Types of AWS

1. Compressed Work Schedules (CWS)

A compressed work schedule (CWS) is a fixed schedule that has no flexibility. Start and stop times are clearly defined and leave must be taken if work is not accomplished during this period. In the case of a full-time employee, a CWS consists of an 80-hour biweekly basic work requirement that is scheduled by an agency for less than 10 workdays; and in the case of a part-time employee, a CWS consists of a biweekly basic work requirement of less than 80 hours that is scheduled by an agency for less than 10 workdays and that may require the employee to work more than 8 hours in a day. (See 5 U.S.C. 6121(5).)

Components of a CWS:

• Basic Work Requirement – The number of hours, excluding overtime hours, an employee is required to work or to account for by charging leave or otherwise.

• Fixed Starting and Stopping Times – The tour of duty for employees under a CWS program is defined by a fixed schedule established by the agency.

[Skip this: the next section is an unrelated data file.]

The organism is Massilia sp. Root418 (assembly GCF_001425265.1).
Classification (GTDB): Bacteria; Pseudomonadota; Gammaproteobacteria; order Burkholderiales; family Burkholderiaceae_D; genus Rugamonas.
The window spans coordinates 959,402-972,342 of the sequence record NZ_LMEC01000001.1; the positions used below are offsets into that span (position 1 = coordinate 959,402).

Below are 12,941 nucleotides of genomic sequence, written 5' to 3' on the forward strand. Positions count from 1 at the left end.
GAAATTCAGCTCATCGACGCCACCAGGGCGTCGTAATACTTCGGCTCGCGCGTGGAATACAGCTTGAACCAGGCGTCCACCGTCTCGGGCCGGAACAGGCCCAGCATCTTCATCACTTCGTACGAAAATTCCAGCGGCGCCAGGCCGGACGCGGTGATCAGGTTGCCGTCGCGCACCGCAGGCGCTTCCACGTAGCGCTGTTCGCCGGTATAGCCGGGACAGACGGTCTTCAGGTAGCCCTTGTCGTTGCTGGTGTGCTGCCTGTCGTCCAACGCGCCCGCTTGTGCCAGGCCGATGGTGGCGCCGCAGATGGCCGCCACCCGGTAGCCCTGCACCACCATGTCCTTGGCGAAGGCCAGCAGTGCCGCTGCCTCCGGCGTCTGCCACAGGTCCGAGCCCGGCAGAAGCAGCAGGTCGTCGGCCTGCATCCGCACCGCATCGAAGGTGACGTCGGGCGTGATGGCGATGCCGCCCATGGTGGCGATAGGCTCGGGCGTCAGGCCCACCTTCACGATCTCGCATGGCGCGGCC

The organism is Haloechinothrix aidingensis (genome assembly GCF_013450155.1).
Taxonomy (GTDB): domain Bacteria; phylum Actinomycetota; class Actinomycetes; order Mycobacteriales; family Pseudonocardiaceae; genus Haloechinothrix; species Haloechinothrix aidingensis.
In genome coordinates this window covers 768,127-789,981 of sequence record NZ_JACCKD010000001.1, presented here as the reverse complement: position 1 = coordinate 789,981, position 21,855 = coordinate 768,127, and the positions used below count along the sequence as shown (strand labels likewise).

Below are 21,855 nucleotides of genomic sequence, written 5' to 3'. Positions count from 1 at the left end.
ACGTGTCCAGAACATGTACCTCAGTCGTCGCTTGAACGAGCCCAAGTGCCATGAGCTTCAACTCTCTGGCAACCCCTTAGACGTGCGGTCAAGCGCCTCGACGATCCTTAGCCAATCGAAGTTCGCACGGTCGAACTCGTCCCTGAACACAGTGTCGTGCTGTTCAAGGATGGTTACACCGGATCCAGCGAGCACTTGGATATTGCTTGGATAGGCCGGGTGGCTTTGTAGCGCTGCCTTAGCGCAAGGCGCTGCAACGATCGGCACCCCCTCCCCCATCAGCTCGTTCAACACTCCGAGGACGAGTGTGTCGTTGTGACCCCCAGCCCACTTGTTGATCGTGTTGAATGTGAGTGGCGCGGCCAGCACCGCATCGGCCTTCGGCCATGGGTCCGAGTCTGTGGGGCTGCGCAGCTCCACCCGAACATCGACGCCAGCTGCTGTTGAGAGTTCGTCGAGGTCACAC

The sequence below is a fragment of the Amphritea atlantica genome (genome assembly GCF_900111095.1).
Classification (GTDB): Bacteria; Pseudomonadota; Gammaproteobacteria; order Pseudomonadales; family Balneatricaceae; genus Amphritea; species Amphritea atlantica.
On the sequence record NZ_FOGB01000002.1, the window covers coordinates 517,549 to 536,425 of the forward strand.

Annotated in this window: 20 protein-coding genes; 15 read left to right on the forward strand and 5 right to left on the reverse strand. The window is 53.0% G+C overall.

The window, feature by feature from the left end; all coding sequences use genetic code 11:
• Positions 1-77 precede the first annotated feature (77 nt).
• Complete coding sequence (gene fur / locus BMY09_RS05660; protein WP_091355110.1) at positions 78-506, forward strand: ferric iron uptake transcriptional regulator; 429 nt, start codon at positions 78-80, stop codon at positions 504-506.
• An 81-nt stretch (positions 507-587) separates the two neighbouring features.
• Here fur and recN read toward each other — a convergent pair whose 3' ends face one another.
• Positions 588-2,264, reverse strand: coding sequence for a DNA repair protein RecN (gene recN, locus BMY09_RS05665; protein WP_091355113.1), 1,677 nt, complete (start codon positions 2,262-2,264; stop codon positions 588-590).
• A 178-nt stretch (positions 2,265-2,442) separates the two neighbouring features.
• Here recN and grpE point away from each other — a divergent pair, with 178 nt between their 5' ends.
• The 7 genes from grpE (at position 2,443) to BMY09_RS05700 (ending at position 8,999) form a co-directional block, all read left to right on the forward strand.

• No Flexibility – Employees have no flexibility in arrival or departure times.

2. Flexible Work Schedules (FWS)

A flexible work schedule (FWS) allows an employee to complete an 80-hour biweekly basic work requirement by determining his or her own schedule within the limits set by the agency. Agencies may also establish daily or weekly basic work requirements. Agencies may expand the types of FWS that are available to employees as different types of schedules provide different degrees of flexibility.

Components of an FWS: